Nicolo Rizzuto (Italian: [nikoˈlɔ rritˈtsuːto]; February 18, 1924 – November 10, 2010) was an Italian-Canadian crime boss and founder of the Rizzuto crime family, the Sicilian Mafia family based in Montreal, Quebec.
|Born||February 18, 1924|
|Died||November 10, 2010 (aged 86)|
|Cause of death||Gunshot|
|Resting place||Saint-François d'Assise cemetery, Saint-Leonard, Quebec|
|Other names||Nick, Nicolò|
|Occupation||Crime boss, mobster, extortionist, racketeer|
Libertina Manno (m. 1945)
|Parent(s)||Vito Rizzuto Sr.|
|Relatives||Nicolo "Nick" Rizzuto Jr. (grandson)|
Leonardo Rizzuto (grandson)
Libertina Rizzuto (granddaughter)
Paolo Renda (son-in-law)
Domenico Manno (brother-in-law)
Antonio Manno (father-in-law)
|Allegiance||Rizzuto crime family|
|Conviction(s)||Drug trafficking (1988)|
Possession of proceeds of a crime (2008)
Tax evasion (2010)
|Criminal penalty||Eight years' imprisonment; served five years|
Served two years' imprisonment
Ordered to pay a $209,000 fine
Rizzuto was born in Cattolica Eraclea, Sicily, Italy, in 1924, and immigrated to Montreal in 1954 with his wife, son and daughter. Rizzuto married into the mob through his wife Libertina Manno's family. He began as an associate in the Sicilian faction of the Calabrian Cotroni crime family which had most of the control in Montreal. In the late 1970s, a mob war broke out between the Sicilian and Calabrian factions, which resulted in the deaths of Paolo Violi, the acting captain of the Cotroni family, and his brothers. Although Rizzuto was not charged with any of these murders, he was linked to them as the events allowed the Rizzuto family to emerge as the preeminent crime family in Montreal by the early 1980s. Rizzuto was jailed twice, once in 1988 on drug charges where he served five years in a Venezuelan prison, and the other in 2006 where he served two years of a tax-evasion charge. His son Vito later followed him into the mob, and in 2007, was found guilty of conspiracy to commit murder as well as racketeering, and served a prison sentence until 2012. During this time, a power struggle within the Rizzuto family ensued; his grandson Nicolo Jr. was killed in 2009, followed by Rizzuto himself by a sniper rifle while in his home on November 10, 2010.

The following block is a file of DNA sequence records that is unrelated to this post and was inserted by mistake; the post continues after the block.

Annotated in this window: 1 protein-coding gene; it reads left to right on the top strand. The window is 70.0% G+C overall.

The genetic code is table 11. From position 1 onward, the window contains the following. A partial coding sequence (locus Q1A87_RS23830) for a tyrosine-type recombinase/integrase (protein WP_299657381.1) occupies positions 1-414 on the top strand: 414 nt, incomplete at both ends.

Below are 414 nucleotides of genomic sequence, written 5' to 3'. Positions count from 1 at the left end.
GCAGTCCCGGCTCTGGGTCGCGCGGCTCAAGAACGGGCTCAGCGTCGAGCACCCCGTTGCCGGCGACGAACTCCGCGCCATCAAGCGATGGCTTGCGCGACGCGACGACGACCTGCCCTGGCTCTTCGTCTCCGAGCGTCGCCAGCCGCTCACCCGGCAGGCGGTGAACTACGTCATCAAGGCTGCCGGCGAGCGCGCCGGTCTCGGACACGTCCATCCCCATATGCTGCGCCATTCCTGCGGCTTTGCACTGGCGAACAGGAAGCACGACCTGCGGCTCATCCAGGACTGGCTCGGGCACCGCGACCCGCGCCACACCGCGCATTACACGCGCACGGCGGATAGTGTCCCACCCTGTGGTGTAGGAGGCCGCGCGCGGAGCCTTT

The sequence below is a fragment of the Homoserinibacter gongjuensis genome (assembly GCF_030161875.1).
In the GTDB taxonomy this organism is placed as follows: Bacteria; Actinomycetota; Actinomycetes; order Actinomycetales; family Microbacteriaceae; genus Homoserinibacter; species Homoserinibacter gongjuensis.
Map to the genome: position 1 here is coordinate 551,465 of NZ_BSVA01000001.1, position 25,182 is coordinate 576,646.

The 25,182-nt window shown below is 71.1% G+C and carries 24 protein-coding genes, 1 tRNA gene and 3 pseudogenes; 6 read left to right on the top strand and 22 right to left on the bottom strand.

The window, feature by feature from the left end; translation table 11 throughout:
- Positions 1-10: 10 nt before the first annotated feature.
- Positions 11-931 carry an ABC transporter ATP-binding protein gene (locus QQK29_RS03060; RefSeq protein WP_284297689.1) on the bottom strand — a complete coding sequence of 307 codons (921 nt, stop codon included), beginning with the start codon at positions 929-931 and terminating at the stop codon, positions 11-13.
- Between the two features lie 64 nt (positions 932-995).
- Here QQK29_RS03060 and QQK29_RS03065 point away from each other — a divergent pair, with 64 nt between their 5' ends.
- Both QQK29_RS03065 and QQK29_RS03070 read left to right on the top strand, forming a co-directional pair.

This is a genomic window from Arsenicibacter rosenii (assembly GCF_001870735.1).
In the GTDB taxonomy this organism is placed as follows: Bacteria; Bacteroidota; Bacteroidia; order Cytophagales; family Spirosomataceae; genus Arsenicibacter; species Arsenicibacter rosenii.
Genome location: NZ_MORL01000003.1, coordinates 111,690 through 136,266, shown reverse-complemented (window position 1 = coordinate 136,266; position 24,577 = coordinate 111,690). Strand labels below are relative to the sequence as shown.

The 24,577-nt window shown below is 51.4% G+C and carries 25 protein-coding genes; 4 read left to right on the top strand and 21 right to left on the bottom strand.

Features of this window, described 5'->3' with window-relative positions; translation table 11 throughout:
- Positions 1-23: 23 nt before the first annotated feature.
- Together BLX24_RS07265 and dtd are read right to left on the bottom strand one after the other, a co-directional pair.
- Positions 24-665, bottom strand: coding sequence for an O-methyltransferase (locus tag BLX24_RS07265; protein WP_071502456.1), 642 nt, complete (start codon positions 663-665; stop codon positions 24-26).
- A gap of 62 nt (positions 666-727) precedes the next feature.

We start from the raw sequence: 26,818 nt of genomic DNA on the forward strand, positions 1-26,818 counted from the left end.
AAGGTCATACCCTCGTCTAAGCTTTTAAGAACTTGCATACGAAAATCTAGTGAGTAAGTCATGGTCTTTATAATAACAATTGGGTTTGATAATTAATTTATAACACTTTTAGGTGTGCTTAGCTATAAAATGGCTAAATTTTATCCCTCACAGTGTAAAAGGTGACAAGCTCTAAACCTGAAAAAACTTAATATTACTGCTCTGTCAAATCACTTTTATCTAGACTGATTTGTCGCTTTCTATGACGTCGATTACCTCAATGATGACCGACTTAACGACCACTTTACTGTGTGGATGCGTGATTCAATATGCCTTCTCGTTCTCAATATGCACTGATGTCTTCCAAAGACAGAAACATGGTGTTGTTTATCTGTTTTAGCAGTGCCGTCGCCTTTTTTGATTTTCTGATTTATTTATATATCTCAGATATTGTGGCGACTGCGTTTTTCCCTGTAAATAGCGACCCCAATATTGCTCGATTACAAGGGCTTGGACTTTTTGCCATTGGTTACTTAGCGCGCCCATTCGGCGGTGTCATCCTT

Early life and familyEdit
Rizzuto was born in Cattolica Eraclea, in the province of Agrigento, Sicily on February 18, 1924. In January 1925, his father Vito Rizzuto Sr. illegally immigrated to the United States with his brother-in-law Calogero Renda, while Vito's wife Maria Renda stayed with Nicolo in Sicily. On August 12, 1933, Vito was murdered in Patterson, New York, U.S., forcing Nicolo to grow up with a stepfather after his mother remarried to Liborio Milioto. Nicolo married into the mob by marrying Libertina Manno, on March 20, 1945, the daughter of Antonio Manno, a local Mafia leader in their hometown. On February 21, 1946, Nicolo would father a son, Vito, who would later follow him into the mob. On February 21, 1954, with his wife, son and daughter, Nicolo immigrated to Canada, arriving by ship, and docking at Pier 21 in Halifax, Nova Scotia before moving on to Montreal, Quebec. He was able to form his own crew with help from several other Sicilian relatives and associates living there. Antonio Manno would later immigrate to Montreal as well, on September 11, 1964.
Rizzuto had ties to organized crime in Canada, the United States, Venezuela and Italy. He began his Mafia career in Canada as an associate of the Cotroni crime family that controlled much of Montreal's drug trade in the 1970s while answering to the Bonanno crime family of New York. He was, however, more closely linked to the Sicilian Mafia, in particular the Cuntrera-Caruana Mafia clan, who came from the same region in Sicily as Rizzuto.
Rizzuto had two grandsons by his son Vito and his wife Giovanna Cammalleri: Leonardo Rizzuto and Nicolo "Nick" Rizzuto Jr, and a granddaughter: Maria Rizzuto. On December 28, 2009, Nick Rizzuto Jr. was shot and killed near his car in Notre-Dame-de-Grâce, a borough in Montreal. Paolo Renda, Nicolo's son-in-law, disappeared on May 20, 2010, and is presumed to have been kidnapped. On December 23, 2013, Vito died from complications of lung cancer at a Montreal hospital, after he had been released on October 5, 2012 after serving over five years in prison for murder and racketeering charges.